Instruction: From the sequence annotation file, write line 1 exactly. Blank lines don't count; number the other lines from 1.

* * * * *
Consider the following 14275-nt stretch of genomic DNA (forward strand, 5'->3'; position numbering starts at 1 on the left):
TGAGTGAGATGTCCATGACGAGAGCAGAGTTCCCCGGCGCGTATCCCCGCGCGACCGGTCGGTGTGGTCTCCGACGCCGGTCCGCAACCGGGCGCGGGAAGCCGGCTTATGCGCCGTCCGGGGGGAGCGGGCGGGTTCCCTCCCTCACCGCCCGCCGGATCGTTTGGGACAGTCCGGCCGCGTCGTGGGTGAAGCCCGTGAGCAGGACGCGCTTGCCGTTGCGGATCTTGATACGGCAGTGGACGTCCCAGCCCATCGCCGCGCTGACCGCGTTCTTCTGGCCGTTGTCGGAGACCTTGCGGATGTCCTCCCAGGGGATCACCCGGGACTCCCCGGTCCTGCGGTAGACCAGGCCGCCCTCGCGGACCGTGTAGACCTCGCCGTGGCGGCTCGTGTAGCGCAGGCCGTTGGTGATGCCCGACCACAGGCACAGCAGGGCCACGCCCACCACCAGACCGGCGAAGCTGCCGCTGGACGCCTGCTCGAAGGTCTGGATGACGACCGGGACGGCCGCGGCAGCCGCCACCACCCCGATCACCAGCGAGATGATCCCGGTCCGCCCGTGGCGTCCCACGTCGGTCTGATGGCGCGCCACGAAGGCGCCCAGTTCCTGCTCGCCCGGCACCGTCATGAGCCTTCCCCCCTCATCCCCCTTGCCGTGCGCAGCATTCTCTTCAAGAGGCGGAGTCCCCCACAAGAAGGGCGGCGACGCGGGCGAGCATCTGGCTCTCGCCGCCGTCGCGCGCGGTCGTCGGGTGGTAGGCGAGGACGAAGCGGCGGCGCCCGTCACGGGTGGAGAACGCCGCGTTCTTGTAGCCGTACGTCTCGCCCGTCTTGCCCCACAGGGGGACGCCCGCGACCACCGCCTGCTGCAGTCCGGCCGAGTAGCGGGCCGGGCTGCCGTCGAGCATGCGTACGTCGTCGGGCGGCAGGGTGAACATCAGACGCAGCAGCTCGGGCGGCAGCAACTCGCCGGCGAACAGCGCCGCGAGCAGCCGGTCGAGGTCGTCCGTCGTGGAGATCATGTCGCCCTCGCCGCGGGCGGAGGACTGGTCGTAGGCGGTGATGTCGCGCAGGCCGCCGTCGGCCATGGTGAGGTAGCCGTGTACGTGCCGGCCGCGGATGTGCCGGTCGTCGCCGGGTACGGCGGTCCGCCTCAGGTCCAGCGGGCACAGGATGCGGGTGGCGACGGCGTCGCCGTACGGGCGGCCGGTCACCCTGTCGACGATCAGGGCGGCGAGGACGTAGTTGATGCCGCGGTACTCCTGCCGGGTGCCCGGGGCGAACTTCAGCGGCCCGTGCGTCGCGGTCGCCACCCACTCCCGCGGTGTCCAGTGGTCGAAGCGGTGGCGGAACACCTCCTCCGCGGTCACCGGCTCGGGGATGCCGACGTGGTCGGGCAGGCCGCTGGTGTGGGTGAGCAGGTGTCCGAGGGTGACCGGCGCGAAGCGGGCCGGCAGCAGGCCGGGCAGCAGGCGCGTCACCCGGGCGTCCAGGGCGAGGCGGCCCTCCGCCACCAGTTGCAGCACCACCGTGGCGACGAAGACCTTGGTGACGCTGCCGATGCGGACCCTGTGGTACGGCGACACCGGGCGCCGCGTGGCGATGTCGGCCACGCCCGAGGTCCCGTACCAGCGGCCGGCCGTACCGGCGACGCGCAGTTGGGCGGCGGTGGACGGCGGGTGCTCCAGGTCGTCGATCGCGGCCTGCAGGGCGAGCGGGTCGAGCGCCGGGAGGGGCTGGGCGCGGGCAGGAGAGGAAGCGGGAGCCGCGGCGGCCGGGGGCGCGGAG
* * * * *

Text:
Consider the following 14275-nt stretch of genomic DNA (forward strand, 5'->3'; position numbering starts at 1 on the left):